GDS continues to work on guidelines for lunch and classes such as band, chorus and theater. Jazz and instrumental music teacher Brad Linde said, “My appeal to the decision-makers is if we can be in-person, the rhythm section instruments that don’t require blowing into a giant cone tube might be able to exist in the band room space apart.” Linde is eager to try everything and is flexible with different ways of teaching his class, such as “isolating horns either in a different space or maybe the idea of partitions [and] bell covers.”
Mitigants at school can only be as effective as the practices of community members when not on campus. GDS has outlined “Community Commitments” that families have to comply with, which include staying home if sick or exposed to COVID-19, completing daily at-home screenings and adhering to physical distancing and mask guidelines outside of school and outside of one’s immediate family, according to GDS’ website.
But upholding these commitments will be left to families. “I think we want to avoid creating what would feel like a police state within our community because that would feel so anti–who we are,” Gibson said. “It could really take us down paths that don’t feel good, and yet I think because this is such a serious safety issue, we need to rely on people being honest and holding themselves accountable for telling the truth.”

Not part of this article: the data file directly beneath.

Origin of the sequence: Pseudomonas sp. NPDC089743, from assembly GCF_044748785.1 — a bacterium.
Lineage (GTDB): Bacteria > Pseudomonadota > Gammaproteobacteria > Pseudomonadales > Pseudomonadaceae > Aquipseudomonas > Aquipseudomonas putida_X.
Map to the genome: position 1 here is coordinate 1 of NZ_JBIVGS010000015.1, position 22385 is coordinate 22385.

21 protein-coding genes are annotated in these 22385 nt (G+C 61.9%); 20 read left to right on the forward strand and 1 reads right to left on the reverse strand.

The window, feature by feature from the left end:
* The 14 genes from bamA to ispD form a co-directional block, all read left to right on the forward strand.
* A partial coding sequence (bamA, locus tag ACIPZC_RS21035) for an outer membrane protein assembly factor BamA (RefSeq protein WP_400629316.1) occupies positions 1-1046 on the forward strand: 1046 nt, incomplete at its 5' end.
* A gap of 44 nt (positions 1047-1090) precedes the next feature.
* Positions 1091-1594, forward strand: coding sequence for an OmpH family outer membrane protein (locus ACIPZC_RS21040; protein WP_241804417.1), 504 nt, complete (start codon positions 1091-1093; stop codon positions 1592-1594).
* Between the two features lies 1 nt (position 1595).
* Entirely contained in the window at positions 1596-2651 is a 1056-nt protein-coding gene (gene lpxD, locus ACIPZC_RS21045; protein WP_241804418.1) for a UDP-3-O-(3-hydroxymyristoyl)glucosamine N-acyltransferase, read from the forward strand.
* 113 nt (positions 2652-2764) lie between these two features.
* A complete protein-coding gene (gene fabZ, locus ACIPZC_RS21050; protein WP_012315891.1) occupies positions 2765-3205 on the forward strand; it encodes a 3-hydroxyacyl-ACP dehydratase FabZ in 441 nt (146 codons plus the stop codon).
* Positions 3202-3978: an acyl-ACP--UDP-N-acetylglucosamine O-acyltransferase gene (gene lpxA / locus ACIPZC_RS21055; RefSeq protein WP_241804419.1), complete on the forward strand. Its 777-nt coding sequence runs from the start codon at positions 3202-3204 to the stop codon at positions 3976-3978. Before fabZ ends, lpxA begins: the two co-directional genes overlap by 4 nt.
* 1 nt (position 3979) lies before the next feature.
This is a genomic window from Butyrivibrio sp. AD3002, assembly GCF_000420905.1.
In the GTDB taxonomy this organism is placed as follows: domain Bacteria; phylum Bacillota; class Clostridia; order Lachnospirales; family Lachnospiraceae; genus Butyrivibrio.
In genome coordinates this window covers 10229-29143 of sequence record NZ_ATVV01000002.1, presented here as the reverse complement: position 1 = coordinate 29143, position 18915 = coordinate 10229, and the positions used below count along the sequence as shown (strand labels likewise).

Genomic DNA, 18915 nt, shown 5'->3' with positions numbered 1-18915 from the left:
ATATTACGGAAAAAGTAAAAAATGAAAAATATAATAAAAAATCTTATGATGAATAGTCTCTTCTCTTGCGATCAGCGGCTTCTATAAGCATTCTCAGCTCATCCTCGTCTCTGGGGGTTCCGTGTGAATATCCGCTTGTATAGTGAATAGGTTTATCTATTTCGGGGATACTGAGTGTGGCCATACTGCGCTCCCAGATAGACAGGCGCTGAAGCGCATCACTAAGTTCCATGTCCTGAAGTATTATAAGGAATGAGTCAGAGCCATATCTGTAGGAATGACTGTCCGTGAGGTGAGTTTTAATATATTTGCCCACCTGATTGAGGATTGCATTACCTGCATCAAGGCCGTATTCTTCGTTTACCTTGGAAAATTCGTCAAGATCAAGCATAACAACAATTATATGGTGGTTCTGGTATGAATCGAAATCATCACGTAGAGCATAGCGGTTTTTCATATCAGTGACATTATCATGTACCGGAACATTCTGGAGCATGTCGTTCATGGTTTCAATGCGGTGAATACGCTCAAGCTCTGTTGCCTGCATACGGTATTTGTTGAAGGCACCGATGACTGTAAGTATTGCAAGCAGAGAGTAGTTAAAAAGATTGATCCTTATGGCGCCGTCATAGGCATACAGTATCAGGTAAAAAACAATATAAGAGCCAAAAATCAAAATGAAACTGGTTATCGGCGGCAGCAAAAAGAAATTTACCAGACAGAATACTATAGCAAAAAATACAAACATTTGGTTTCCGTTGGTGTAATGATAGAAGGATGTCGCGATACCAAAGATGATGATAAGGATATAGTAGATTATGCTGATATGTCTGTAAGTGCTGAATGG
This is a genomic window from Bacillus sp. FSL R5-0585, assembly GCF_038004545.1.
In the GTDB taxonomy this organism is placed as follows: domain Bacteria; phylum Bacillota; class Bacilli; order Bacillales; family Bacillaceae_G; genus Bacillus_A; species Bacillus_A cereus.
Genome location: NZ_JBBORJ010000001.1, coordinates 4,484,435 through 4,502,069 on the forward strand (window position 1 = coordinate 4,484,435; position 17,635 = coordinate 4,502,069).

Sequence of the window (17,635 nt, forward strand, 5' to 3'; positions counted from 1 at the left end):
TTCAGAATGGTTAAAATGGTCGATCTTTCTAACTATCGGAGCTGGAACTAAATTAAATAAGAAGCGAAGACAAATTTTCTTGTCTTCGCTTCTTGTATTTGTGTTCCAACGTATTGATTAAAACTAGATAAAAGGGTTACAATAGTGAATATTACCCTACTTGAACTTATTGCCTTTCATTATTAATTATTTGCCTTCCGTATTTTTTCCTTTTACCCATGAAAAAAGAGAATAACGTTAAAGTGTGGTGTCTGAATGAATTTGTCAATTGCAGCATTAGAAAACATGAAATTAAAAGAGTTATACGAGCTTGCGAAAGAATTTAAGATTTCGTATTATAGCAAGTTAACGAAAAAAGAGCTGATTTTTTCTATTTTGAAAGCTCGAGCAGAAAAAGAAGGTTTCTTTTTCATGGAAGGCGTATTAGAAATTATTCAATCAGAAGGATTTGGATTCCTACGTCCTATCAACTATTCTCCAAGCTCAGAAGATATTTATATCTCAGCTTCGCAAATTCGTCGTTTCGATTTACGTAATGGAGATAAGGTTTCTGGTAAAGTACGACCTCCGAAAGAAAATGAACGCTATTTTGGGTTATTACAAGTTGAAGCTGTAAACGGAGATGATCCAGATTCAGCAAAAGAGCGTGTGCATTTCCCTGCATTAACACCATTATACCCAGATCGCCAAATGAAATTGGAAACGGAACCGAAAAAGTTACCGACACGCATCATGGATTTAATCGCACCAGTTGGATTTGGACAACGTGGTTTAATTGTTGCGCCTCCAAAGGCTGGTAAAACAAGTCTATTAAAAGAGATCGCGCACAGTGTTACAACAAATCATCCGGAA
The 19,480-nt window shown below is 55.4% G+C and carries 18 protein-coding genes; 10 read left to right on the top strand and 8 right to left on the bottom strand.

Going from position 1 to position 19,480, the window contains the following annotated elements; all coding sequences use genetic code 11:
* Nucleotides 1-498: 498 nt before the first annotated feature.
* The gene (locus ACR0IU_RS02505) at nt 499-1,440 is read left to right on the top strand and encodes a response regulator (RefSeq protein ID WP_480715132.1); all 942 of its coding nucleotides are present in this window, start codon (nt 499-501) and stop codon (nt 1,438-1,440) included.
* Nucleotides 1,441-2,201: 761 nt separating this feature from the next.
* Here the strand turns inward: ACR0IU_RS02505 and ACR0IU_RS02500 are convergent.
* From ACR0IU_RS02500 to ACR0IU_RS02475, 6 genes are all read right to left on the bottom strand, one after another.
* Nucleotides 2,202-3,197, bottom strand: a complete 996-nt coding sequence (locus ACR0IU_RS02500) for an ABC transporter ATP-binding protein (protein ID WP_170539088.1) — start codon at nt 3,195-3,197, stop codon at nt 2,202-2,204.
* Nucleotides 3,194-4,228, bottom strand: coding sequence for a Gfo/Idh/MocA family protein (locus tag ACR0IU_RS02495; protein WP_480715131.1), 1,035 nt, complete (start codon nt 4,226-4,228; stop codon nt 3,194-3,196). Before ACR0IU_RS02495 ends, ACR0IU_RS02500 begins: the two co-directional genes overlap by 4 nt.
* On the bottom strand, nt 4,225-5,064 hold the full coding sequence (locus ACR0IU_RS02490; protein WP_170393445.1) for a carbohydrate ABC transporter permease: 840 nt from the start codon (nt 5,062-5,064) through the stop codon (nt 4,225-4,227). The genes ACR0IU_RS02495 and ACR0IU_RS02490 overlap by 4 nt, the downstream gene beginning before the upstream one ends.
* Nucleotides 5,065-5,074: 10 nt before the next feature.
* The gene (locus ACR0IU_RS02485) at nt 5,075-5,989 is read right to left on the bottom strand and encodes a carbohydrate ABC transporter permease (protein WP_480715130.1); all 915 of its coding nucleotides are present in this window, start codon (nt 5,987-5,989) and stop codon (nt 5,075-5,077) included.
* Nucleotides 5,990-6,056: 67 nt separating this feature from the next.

As the COVID-19 crisis is ever-changing, there is always the possibility of returning to virtual learning. According to GDS’ decision-making matrix, as of Nov. 13, the school is looking at six metrics . Ahuja said, “A decision-making metric would be [the] number of cases at school, or our own test positivity rate.” The metrics that are being watched include cases in the D.C. metro area, per hundred thousand people, community spread, COVID-19 in regional schools, how comfortable families feel with in-person learning and how many people in our community are unable to participate in person.
Between the end of Thanksgiving break and the beginning of winter break, the plan is to continue in-person learning, according to Ahuja. GDS’ goal is to test everybody after Thanksgiving and continue that testing through December.